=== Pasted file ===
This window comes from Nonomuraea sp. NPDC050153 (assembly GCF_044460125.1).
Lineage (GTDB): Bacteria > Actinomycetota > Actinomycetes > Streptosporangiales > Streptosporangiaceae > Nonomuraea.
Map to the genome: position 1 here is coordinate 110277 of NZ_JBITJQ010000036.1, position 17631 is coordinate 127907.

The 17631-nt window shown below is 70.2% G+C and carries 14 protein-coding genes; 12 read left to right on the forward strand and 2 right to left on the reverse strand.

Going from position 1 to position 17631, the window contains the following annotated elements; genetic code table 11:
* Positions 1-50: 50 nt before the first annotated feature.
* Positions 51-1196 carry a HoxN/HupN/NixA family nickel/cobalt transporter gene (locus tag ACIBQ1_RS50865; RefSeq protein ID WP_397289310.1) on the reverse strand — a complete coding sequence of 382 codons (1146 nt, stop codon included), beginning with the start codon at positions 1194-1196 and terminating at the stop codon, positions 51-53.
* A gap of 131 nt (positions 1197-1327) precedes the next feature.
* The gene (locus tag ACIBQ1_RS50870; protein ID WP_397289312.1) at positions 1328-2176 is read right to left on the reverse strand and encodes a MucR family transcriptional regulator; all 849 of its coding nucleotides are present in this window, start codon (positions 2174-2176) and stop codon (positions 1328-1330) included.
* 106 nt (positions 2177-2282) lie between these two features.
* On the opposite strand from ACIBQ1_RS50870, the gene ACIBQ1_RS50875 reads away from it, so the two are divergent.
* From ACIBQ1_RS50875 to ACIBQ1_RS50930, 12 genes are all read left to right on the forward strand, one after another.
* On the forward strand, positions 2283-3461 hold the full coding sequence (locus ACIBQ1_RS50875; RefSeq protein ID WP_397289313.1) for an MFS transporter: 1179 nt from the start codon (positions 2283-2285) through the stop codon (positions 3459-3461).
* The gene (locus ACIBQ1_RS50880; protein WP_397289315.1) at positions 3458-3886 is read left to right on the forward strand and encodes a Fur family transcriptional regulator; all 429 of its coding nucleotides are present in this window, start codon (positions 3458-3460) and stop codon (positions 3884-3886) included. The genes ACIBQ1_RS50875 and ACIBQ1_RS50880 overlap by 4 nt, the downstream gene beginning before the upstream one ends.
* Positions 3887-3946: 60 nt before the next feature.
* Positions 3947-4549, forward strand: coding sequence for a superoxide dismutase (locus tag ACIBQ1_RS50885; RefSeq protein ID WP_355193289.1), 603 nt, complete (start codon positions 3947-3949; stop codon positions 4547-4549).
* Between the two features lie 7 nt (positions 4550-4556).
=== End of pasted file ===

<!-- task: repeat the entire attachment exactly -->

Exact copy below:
This window comes from Nonomuraea sp. NPDC050153 (assembly GCF_044460125.1).
Lineage (GTDB): Bacteria > Actinomycetota > Actinomycetes > Streptosporangiales > Streptosporangiaceae > Nonomuraea.
Map to the genome: position 1 here is coordinate 110277 of NZ_JBITJQ010000036.1, position 17631 is coordinate 127907.

The 17631-nt window shown below is 70.2% G+C and carries 14 protein-coding genes; 12 read left to right on the forward strand and 2 right to left on the reverse strand.

Going from position 1 to position 17631, the window contains the following annotated elements; genetic code table 11:
* Positions 1-50: 50 nt before the first annotated feature.
* Positions 51-1196 carry a HoxN/HupN/NixA family nickel/cobalt transporter gene (locus tag ACIBQ1_RS50865; RefSeq protein ID WP_397289310.1) on the reverse strand — a complete coding sequence of 382 codons (1146 nt, stop codon included), beginning with the start codon at positions 1194-1196 and terminating at the stop codon, positions 51-53.
* A gap of 131 nt (positions 1197-1327) precedes the next feature.
* The gene (locus tag ACIBQ1_RS50870; protein ID WP_397289312.1) at positions 1328-2176 is read right to left on the reverse strand and encodes a MucR family transcriptional regulator; all 849 of its coding nucleotides are present in this window, start codon (positions 2174-2176) and stop codon (positions 1328-1330) included.
* 106 nt (positions 2177-2282) lie between these two features.
* On the opposite strand from ACIBQ1_RS50870, the gene ACIBQ1_RS50875 reads away from it, so the two are divergent.
* From ACIBQ1_RS50875 to ACIBQ1_RS50930, 12 genes are all read left to right on the forward strand, one after another.
* On the forward strand, positions 2283-3461 hold the full coding sequence (locus ACIBQ1_RS50875; RefSeq protein ID WP_397289313.1) for an MFS transporter: 1179 nt from the start codon (positions 2283-2285) through the stop codon (positions 3459-3461).
* The gene (locus ACIBQ1_RS50880; protein WP_397289315.1) at positions 3458-3886 is read left to right on the forward strand and encodes a Fur family transcriptional regulator; all 429 of its coding nucleotides are present in this window, start codon (positions 3458-3460) and stop codon (positions 3884-3886) included. The genes ACIBQ1_RS50875 and ACIBQ1_RS50880 overlap by 4 nt, the downstream gene beginning before the upstream one ends.
* Positions 3887-3946: 60 nt before the next feature.
* Positions 3947-4549, forward strand: coding sequence for a superoxide dismutase (locus tag ACIBQ1_RS50885; RefSeq protein ID WP_355193289.1), 603 nt, complete (start codon positions 3947-3949; stop codon positions 4547-4549).
* Between the two features lie 7 nt (positions 4550-4556).